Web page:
Marietta Mautner Markhof (2020)

The work of Catalina Chervin differs significantly from art movements that project concepts and content onto their imagery by means of language, material,  mathematics, or digital technology. Over the past forty years it is these that have characterized the art world.

Chervin’s drawings represent a complete antithesis to this approach without ever being “expressionist”: From her “surrealist” drawings mirroring bodily inner feelings of the late 1980s and 1990s until today, the basis of her work is within the human body in general and her own body in particular, as opposed to its outer appearance.

In Chervin’s central body of work About the Apocalypse, living contemporaries of the catastrophe of 9/11 can revisit it as a physical experience. The collapsing “towers” appear like two halves of a human torso, their connecting spine dissolved. The surrealist organs of the 1990s have become organelles, “catastrophic bodies” plunging into darkness like torrents of ash and smoke. Reminiscent of a teeming mass of plummeting figures, this calls to mind depictions showing the Fall of the Damned in Christian iconography.

The transfer of bodily inner feelings to the experience of the outer world continues in virtually all of her later drawings: The “organelles” transform into concentrating or intertwining linear marks that model the architecture of the Written  Landscapes. In the works from About Darkness they again inhabit the gloom as surreal heads and body parts. In the transparent, often untitled works of the 2010s, the former organelles have morphed into obsessive whirls and hatch marks, engulfing the picture space; the shadows of collapsing bodily and towerlike architecture are distinguished by the “empty trace” evoking the dissolved spine. These empty traces also structure the Mixed Media Diptychs, in which Catalina Chervin integrates collages from her previously drawn formal inventions.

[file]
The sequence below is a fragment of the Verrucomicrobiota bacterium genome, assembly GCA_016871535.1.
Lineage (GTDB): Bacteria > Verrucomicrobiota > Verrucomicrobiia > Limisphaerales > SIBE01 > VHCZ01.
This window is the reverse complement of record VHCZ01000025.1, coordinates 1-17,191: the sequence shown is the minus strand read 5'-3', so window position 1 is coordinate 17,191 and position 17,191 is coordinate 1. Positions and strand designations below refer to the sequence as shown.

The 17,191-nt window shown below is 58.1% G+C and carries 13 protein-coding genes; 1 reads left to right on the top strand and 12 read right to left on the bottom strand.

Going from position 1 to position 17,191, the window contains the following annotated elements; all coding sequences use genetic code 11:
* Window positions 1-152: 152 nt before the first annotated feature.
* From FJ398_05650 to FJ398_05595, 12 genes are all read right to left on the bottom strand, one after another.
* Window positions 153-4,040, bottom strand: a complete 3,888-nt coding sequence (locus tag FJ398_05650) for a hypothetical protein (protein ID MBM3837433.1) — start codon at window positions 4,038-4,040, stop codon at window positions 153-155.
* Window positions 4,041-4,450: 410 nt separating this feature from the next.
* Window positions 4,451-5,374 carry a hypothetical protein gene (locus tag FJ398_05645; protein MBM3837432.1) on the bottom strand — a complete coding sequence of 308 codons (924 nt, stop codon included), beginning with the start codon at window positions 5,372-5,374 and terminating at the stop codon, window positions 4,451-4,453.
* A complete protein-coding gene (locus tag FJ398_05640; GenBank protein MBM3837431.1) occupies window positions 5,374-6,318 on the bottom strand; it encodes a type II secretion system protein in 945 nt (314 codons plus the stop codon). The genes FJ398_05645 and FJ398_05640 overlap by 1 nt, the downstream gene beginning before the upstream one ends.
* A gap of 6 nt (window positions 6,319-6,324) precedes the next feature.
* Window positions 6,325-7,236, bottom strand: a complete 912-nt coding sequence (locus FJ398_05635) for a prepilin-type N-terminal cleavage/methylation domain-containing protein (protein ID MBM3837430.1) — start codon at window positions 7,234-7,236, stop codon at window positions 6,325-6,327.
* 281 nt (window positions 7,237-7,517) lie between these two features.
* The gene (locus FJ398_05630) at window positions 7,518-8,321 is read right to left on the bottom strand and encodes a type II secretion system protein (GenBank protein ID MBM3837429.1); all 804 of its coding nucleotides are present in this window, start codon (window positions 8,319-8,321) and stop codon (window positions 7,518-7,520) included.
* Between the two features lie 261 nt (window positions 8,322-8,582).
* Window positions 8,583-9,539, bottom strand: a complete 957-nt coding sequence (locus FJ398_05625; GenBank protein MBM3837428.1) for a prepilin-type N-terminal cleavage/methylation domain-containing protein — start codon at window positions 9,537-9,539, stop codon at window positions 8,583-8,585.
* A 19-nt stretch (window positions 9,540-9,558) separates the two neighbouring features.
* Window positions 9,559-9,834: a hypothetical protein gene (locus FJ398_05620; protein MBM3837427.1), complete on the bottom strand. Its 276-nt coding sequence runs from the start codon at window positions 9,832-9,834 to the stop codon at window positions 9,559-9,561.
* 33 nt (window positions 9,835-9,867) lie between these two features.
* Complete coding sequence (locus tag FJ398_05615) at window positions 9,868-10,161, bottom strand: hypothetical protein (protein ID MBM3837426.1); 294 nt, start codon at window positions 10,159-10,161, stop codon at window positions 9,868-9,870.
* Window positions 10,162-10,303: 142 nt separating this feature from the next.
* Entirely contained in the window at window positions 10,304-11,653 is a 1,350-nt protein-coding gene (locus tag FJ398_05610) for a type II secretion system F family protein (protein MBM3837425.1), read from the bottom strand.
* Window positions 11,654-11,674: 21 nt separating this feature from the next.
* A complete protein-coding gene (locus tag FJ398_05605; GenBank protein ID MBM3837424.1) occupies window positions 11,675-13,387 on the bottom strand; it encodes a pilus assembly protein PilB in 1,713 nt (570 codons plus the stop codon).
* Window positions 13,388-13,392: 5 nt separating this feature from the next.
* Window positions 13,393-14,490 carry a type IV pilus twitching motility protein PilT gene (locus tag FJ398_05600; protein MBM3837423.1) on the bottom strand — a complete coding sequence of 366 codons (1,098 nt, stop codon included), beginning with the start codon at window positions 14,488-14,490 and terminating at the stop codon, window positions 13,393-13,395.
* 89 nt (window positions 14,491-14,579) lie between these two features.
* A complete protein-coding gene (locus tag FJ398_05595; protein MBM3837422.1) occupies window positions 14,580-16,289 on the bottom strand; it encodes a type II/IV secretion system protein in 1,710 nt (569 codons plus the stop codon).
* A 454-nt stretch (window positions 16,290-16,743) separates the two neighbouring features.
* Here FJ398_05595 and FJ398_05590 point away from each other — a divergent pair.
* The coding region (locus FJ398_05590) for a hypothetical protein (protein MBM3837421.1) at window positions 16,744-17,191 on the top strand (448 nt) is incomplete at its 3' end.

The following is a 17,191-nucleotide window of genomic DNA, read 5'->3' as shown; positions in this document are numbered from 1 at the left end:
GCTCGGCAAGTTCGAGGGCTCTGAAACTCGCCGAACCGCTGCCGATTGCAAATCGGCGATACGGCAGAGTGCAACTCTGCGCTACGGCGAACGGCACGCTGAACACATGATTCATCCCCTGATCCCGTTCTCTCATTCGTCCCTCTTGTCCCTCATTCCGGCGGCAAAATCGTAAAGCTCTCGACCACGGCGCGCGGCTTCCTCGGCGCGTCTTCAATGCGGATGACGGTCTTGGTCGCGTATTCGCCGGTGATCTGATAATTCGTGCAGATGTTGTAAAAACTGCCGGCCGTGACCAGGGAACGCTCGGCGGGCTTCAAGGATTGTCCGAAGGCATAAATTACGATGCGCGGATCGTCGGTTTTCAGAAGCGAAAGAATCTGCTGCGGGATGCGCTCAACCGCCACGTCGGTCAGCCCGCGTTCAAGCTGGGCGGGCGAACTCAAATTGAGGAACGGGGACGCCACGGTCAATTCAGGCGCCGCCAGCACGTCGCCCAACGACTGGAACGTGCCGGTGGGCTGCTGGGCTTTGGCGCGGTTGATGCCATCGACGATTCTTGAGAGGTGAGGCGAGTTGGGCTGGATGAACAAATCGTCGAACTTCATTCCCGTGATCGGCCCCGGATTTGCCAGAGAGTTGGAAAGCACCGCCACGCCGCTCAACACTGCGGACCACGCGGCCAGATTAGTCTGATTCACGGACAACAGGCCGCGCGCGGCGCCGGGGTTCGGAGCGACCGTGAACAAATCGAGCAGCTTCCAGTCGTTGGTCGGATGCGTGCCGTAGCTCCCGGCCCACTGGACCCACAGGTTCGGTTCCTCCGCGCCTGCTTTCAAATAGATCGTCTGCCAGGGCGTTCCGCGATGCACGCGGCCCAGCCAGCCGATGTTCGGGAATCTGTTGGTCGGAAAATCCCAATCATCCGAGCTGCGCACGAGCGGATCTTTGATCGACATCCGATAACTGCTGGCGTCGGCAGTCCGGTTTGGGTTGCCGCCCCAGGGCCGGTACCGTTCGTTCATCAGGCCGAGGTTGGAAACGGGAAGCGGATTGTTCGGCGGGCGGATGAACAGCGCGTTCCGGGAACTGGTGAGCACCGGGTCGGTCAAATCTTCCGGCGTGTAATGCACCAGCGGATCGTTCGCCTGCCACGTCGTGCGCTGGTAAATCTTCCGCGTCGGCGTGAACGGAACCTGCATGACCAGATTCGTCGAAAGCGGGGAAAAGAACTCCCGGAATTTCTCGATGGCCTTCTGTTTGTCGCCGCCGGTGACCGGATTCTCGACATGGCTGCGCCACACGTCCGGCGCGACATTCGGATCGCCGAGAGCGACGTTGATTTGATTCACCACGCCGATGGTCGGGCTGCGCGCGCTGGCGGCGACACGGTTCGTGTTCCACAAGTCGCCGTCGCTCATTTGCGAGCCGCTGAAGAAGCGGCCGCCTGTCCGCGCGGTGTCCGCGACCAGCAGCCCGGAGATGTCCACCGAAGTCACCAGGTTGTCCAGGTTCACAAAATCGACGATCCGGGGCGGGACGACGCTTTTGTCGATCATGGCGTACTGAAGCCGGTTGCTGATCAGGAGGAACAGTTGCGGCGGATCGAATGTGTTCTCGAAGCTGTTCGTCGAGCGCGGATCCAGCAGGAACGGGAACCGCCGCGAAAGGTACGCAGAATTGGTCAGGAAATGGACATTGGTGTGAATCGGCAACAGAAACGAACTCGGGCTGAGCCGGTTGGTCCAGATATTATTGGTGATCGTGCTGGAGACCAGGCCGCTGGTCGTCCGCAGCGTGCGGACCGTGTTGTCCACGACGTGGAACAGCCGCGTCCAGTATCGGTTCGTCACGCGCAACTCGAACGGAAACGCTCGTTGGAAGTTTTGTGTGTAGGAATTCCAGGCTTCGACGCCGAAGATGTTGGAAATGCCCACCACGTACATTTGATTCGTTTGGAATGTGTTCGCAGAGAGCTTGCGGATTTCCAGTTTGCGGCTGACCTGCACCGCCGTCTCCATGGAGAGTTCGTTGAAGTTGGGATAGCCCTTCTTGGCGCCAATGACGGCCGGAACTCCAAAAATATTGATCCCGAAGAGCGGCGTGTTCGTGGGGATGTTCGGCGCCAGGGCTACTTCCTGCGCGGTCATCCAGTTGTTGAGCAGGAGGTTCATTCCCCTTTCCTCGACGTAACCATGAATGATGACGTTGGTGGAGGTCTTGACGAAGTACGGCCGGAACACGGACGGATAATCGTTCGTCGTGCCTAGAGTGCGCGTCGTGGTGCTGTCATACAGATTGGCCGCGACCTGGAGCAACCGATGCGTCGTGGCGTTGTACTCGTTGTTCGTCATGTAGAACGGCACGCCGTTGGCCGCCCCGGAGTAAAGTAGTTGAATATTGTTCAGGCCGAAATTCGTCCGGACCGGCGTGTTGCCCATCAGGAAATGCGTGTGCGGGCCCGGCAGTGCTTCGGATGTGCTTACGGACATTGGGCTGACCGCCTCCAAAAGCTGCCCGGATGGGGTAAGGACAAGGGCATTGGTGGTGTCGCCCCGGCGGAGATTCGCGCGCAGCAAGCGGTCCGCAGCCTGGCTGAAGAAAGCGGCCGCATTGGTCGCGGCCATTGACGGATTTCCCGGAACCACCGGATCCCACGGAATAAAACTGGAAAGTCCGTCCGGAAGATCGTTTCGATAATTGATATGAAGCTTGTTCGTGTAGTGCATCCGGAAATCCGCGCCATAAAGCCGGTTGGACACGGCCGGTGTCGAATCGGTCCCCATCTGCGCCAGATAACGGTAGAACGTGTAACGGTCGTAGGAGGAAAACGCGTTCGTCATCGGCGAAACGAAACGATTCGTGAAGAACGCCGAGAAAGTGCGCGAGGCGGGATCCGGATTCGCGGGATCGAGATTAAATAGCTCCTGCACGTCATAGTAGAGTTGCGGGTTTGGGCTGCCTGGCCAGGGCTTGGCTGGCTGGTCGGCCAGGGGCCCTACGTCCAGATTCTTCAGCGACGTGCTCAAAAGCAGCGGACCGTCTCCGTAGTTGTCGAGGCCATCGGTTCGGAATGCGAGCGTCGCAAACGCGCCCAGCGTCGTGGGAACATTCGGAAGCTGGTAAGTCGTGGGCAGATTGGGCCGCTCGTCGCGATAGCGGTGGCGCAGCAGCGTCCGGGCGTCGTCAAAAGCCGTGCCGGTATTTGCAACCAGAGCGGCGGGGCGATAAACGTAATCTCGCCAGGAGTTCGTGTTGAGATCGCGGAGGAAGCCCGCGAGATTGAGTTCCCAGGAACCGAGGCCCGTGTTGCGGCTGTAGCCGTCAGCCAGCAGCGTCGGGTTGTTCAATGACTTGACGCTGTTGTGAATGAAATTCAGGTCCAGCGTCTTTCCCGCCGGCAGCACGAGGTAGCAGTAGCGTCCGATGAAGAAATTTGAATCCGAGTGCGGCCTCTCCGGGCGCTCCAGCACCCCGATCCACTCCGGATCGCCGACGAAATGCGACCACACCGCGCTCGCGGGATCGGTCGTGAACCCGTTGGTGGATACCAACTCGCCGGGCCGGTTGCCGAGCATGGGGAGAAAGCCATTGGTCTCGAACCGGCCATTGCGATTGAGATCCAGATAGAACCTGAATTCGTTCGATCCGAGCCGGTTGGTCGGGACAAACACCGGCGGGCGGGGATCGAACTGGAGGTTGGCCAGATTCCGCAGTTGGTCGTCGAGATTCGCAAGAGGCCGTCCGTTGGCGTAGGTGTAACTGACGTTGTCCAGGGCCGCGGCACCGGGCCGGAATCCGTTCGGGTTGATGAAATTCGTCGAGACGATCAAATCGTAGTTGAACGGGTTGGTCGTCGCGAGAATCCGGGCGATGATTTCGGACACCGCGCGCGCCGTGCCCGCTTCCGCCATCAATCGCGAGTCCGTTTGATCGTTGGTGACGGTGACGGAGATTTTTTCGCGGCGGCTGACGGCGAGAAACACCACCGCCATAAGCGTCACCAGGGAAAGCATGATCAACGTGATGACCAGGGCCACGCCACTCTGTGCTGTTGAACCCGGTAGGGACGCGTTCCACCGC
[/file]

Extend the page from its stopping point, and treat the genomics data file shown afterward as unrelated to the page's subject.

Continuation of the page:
The extraordinary tenacity with which she probes human physical existence and, modified according to different perspectives, makes this accessible to the viewer, allows the emergence of something akin to a series within these distinguishable work groups. But these are not subject to any system.

The contemplation of the human organism and the immediacy of the feelings and memories this awakens seem to be a richer source of art than any concept related to the inventive mind.


* Dr Marietta Mautner Markhof
is an Austria  art historian . She has worked in Vienna as an assistant and lecturer at the Institute of Art History and also taught the Master Class in Restoration and Conservation at the University of Applied Arts, and has lectured at the Écoled´architecture in Paris-La Défense. She was a curator at the Museum des 20. Jahrhunderts – Museum Moderner Kunst and the Albertina (1993–2018) in Vienna.)


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